Your Needs

Their Needs

Verify you both understand eachothers

Empathy

Strategies

 

Keep a list

Righting down conversation

Roleplay–let them take your role. mediator pretends to be 1 side

 

Ask yourself what was your intention

 

 

Anger

do not make judgments

Someone cut you off–their kid is in the hospital

Anger=unmet needs

express feelings and needs

Scream nonviolent

I feel sad b/c I need!!

has imago active listening component

The Giraffe No

Explain the need that prevents you from saying yes immediately followed by a counter-request that embraces both people’s needs

How to hear no: receive with joy, express need that prevents, give a counter request

Overall Maxims

There are only feelings and needs

The only things people say of any use are Please and Thank You

We must value the other person’s needs as much as our own

NVC doesn’t equal NICE!!!! NVC is not about pushovers–assertive NVC

Doesn’t need to be rigid. You can abridge steps or communicate nonverbally–it doesn’t need to be rote. Intent is what matters

Vids to Watch

San Fran Seminar

{{video: https://www.youtube.com/watch?v=l7TONauJGfc}}

Now on to the Podcast…

4 Comments

  1. https://anvc.svenhartenstein.de/en/1/

    Aside from being hilarious, this website helps to demonstrate some weakness and pitfalls of the NVC approach. Even so, I think the NVC method is quite powerful when used properly. “Be conservative with what you do. And liberal with what you receive from others.”

      • You’re right; the cartoons are for and by NVC folks. I think they can still illustrate some problems of that approach. For instance,
        The NVC approach, with its emphasis on syntax, grammar and word choice, seems to favor the well educated and can create an exclusivity that values those with a greater awareness of these grammatical and logical factors. There is also a real potential for people to hide their feelings in the process of empathy. Its been pointed out by many the amount of time and effort that is required in order to use this approach effectively. NVC is definitely a skill that takes practice to use well. I think those cartoons help to demonstrate these points as well as others, regardless of who wrote them or with what intention.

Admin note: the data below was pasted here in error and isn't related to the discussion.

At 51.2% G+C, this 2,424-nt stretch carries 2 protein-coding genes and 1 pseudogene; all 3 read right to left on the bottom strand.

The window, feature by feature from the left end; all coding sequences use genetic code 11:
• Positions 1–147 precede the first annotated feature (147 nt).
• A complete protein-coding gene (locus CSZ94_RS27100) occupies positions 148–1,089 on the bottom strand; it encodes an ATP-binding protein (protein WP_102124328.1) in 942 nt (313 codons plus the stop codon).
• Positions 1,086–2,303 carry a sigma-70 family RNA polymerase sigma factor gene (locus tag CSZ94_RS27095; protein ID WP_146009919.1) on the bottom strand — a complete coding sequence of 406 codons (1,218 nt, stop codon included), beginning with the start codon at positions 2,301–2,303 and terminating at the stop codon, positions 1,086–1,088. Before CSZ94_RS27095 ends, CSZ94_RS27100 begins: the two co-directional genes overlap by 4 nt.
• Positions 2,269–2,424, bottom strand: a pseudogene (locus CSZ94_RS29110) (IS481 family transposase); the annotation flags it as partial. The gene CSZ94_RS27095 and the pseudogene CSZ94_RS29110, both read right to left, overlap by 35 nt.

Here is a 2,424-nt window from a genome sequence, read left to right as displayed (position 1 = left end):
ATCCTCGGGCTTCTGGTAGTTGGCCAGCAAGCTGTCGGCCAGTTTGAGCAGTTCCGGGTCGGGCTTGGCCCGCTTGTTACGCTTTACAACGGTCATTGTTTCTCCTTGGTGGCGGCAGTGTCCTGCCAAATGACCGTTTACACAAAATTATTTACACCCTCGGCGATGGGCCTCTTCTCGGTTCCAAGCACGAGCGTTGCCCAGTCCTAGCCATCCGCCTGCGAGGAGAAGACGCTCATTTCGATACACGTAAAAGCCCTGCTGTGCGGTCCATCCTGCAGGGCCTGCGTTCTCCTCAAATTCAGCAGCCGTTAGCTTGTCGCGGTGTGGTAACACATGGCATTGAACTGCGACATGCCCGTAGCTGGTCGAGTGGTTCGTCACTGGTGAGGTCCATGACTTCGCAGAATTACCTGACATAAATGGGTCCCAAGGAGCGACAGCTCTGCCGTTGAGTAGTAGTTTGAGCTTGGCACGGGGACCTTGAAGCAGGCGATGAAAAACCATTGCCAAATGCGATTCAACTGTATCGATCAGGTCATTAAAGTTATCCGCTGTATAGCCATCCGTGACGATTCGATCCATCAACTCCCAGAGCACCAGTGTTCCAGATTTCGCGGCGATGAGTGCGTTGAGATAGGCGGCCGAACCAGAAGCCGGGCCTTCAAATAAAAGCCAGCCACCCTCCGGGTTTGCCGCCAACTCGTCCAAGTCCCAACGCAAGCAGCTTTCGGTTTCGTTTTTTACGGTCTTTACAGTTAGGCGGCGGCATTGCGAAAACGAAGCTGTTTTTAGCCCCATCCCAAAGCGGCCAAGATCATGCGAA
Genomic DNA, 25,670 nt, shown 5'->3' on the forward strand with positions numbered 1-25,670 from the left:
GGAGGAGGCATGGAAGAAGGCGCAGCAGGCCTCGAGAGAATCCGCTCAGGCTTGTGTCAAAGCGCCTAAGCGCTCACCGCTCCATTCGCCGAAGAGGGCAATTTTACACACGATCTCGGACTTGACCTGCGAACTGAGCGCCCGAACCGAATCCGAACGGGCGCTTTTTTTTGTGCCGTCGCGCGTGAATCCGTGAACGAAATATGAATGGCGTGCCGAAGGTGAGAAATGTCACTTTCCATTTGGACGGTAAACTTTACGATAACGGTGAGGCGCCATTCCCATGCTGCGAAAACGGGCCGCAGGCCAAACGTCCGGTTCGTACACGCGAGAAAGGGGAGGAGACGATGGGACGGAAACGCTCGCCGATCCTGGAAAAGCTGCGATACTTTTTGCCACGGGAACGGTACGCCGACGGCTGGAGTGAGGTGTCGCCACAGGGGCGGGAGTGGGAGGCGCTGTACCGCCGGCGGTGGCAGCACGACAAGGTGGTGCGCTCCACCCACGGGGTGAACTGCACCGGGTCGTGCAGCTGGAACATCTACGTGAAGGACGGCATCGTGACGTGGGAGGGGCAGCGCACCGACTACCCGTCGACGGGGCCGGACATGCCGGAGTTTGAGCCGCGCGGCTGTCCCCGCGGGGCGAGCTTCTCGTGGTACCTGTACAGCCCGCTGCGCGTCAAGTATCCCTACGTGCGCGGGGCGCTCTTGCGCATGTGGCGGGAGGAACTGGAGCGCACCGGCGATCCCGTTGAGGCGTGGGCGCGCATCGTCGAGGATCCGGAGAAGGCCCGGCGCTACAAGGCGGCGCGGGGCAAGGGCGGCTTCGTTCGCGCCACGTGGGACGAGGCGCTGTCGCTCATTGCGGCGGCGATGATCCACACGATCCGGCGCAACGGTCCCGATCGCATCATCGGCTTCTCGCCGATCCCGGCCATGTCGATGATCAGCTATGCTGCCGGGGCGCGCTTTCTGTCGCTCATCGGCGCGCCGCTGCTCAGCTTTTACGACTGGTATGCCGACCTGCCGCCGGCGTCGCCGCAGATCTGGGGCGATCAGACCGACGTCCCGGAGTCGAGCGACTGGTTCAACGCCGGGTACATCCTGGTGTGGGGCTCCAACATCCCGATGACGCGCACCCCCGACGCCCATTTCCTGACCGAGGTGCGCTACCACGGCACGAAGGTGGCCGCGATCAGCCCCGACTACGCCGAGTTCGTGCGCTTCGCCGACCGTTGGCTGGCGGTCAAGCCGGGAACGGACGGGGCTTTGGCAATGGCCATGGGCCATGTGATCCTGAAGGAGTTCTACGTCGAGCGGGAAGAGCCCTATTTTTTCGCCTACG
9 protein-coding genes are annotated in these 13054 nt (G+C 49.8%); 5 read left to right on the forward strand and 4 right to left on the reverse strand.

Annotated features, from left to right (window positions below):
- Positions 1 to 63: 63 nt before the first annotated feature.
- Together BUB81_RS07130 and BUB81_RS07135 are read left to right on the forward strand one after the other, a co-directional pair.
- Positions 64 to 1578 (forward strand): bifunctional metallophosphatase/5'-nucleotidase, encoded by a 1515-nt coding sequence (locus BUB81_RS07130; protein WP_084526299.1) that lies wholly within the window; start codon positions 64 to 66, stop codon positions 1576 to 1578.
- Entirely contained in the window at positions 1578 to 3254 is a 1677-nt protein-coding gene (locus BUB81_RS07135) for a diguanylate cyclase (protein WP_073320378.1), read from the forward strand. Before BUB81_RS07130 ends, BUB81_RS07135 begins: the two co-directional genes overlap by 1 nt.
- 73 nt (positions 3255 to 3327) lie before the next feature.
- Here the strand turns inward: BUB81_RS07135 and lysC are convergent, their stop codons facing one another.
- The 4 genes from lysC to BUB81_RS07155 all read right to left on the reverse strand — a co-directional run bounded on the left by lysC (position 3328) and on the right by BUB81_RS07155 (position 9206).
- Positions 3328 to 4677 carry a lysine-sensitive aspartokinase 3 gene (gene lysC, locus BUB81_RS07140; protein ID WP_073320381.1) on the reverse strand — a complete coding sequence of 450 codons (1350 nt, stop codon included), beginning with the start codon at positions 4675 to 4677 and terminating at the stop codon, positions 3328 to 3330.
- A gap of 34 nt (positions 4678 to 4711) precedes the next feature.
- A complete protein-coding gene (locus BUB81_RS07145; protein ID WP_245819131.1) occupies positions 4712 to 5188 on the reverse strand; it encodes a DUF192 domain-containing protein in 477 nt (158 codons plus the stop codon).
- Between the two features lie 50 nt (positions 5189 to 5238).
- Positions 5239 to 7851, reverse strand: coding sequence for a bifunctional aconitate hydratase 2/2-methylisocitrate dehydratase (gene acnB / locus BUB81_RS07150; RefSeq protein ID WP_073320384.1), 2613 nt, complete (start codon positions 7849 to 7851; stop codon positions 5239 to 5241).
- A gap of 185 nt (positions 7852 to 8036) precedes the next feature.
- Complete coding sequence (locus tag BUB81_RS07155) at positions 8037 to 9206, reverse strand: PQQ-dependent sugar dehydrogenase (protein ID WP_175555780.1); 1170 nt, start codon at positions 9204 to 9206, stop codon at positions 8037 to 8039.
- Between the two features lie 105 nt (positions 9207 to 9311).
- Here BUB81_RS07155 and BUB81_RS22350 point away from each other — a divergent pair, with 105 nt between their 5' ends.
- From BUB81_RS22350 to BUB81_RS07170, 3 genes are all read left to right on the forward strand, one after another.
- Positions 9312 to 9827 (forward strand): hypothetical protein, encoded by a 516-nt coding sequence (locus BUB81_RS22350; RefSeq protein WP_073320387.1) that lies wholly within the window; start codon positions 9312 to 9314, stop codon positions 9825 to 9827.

• yes NVC is the worst approach for all the reasons you mention except when compared to any alternative I have found.

          those lacking vocabulary and the ability to express themselves are screwed in any emotional conflict. The nice thing about NVC for this scenario is two-fold:
          1. It lays out a clear path to transcend a difficulty with expression. It can be as simple as:
          i saw you did this
          and I felt bad
          i need to feel good
          would you XXX
          there is no conflict system i have found that demands less vocab., grammar or syntax.
          2. For people who lack emotional communication prowess, NVC demands that the listener try to help them do the work with emotional empathy.

          you are going to have to help me understand the line:
          hide their feelings in the process of empathy.

          and to mirror the above, when it comes to effective conflict communication strategies, NVC is definitely the slowest except when compared to every other option I have looked in to. Read about Imago therapy if you want to see the slowest there is.